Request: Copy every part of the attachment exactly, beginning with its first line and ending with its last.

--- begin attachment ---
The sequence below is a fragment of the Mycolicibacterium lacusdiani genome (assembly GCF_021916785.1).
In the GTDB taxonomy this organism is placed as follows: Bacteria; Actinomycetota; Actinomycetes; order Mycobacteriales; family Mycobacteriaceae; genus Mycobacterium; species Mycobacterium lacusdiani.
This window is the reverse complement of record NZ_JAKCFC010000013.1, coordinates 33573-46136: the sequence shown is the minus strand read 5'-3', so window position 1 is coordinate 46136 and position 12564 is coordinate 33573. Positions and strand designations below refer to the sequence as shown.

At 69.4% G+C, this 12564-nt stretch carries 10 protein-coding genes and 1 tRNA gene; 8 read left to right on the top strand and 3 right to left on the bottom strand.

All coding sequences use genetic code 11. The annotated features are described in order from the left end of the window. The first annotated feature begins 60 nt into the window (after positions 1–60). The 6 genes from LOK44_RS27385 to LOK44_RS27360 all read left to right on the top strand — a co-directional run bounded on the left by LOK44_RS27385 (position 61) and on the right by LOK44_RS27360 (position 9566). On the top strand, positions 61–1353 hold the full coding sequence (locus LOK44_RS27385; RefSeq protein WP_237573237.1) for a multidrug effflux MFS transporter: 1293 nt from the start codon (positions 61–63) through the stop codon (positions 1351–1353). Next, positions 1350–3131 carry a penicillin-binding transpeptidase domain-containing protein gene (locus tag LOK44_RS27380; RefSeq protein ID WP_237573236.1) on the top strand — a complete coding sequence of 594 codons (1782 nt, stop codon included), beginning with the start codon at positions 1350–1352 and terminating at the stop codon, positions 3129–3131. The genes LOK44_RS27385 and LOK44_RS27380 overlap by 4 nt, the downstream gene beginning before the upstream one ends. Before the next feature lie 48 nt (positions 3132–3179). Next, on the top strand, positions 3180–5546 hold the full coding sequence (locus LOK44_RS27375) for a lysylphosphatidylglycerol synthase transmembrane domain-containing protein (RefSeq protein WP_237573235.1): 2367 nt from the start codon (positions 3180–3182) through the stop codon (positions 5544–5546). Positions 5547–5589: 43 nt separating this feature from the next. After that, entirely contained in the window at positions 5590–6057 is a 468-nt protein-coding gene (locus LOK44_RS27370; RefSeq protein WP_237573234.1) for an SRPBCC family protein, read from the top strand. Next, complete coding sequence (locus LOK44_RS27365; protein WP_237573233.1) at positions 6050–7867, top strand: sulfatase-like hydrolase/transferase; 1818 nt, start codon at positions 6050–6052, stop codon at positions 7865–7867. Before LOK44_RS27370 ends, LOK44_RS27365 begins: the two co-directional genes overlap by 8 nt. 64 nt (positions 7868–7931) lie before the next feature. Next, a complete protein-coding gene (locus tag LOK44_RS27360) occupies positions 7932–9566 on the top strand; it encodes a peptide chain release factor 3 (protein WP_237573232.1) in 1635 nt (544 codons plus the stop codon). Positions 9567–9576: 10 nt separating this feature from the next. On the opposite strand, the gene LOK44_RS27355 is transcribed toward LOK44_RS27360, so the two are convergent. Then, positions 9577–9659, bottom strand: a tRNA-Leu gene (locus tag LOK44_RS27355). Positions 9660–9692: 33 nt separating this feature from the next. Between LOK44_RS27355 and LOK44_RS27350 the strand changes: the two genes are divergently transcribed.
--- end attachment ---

The sequence below is a fragment of the Mycolicibacterium lacusdiani genome (assembly GCF_021916785.1).
In the GTDB taxonomy this organism is placed as follows: Bacteria; Actinomycetota; Actinomycetes; order Mycobacteriales; family Mycobacteriaceae; genus Mycobacterium; species Mycobacterium lacusdiani.
This window is the reverse complement of record NZ_JAKCFC010000013.1, coordinates 33573-46136: the sequence shown is the minus strand read 5'-3', so window position 1 is coordinate 46136 and position 12564 is coordinate 33573. Positions and strand designations below refer to the sequence as shown.

At 69.4% G+C, this 12564-nt stretch carries 10 protein-coding genes and 1 tRNA gene; 8 read left to right on the top strand and 3 right to left on the bottom strand.

All coding sequences use genetic code 11. The annotated features are described in order from the left end of the window. The first annotated feature begins 60 nt into the window (after positions 1–60). The 6 genes from LOK44_RS27385 to LOK44_RS27360 all read left to right on the top strand — a co-directional run bounded on the left by LOK44_RS27385 (position 61) and on the right by LOK44_RS27360 (position 9566). On the top strand, positions 61–1353 hold the full coding sequence (locus LOK44_RS27385; RefSeq protein WP_237573237.1) for a multidrug effflux MFS transporter: 1293 nt from the start codon (positions 61–63) through the stop codon (positions 1351–1353). Next, positions 1350–3131 carry a penicillin-binding transpeptidase domain-containing protein gene (locus tag LOK44_RS27380; RefSeq protein ID WP_237573236.1) on the top strand — a complete coding sequence of 594 codons (1782 nt, stop codon included), beginning with the start codon at positions 1350–1352 and terminating at the stop codon, positions 3129–3131. The genes LOK44_RS27385 and LOK44_RS27380 overlap by 4 nt, the downstream gene beginning before the upstream one ends. Before the next feature lie 48 nt (positions 3132–3179). Next, on the top strand, positions 3180–5546 hold the full coding sequence (locus LOK44_RS27375) for a lysylphosphatidylglycerol synthase transmembrane domain-containing protein (RefSeq protein WP_237573235.1): 2367 nt from the start codon (positions 3180–3182) through the stop codon (positions 5544–5546). Positions 5547–5589: 43 nt separating this feature from the next. After that, entirely contained in the window at positions 5590–6057 is a 468-nt protein-coding gene (locus LOK44_RS27370; RefSeq protein WP_237573234.1) for an SRPBCC family protein, read from the top strand. Next, complete coding sequence (locus LOK44_RS27365; protein WP_237573233.1) at positions 6050–7867, top strand: sulfatase-like hydrolase/transferase; 1818 nt, start codon at positions 6050–6052, stop codon at positions 7865–7867. Before LOK44_RS27370 ends, LOK44_RS27365 begins: the two co-directional genes overlap by 8 nt. 64 nt (positions 7868–7931) lie before the next feature. Next, a complete protein-coding gene (locus tag LOK44_RS27360) occupies positions 7932–9566 on the top strand; it encodes a peptide chain release factor 3 (protein WP_237573232.1) in 1635 nt (544 codons plus the stop codon). Positions 9567–9576: 10 nt separating this feature from the next. On the opposite strand, the gene LOK44_RS27355 is transcribed toward LOK44_RS27360, so the two are convergent. Then, positions 9577–9659, bottom strand: a tRNA-Leu gene (locus tag LOK44_RS27355). Positions 9660–9692: 33 nt separating this feature from the next. Between LOK44_RS27355 and LOK44_RS27350 the strand changes: the two genes are divergently transcribed.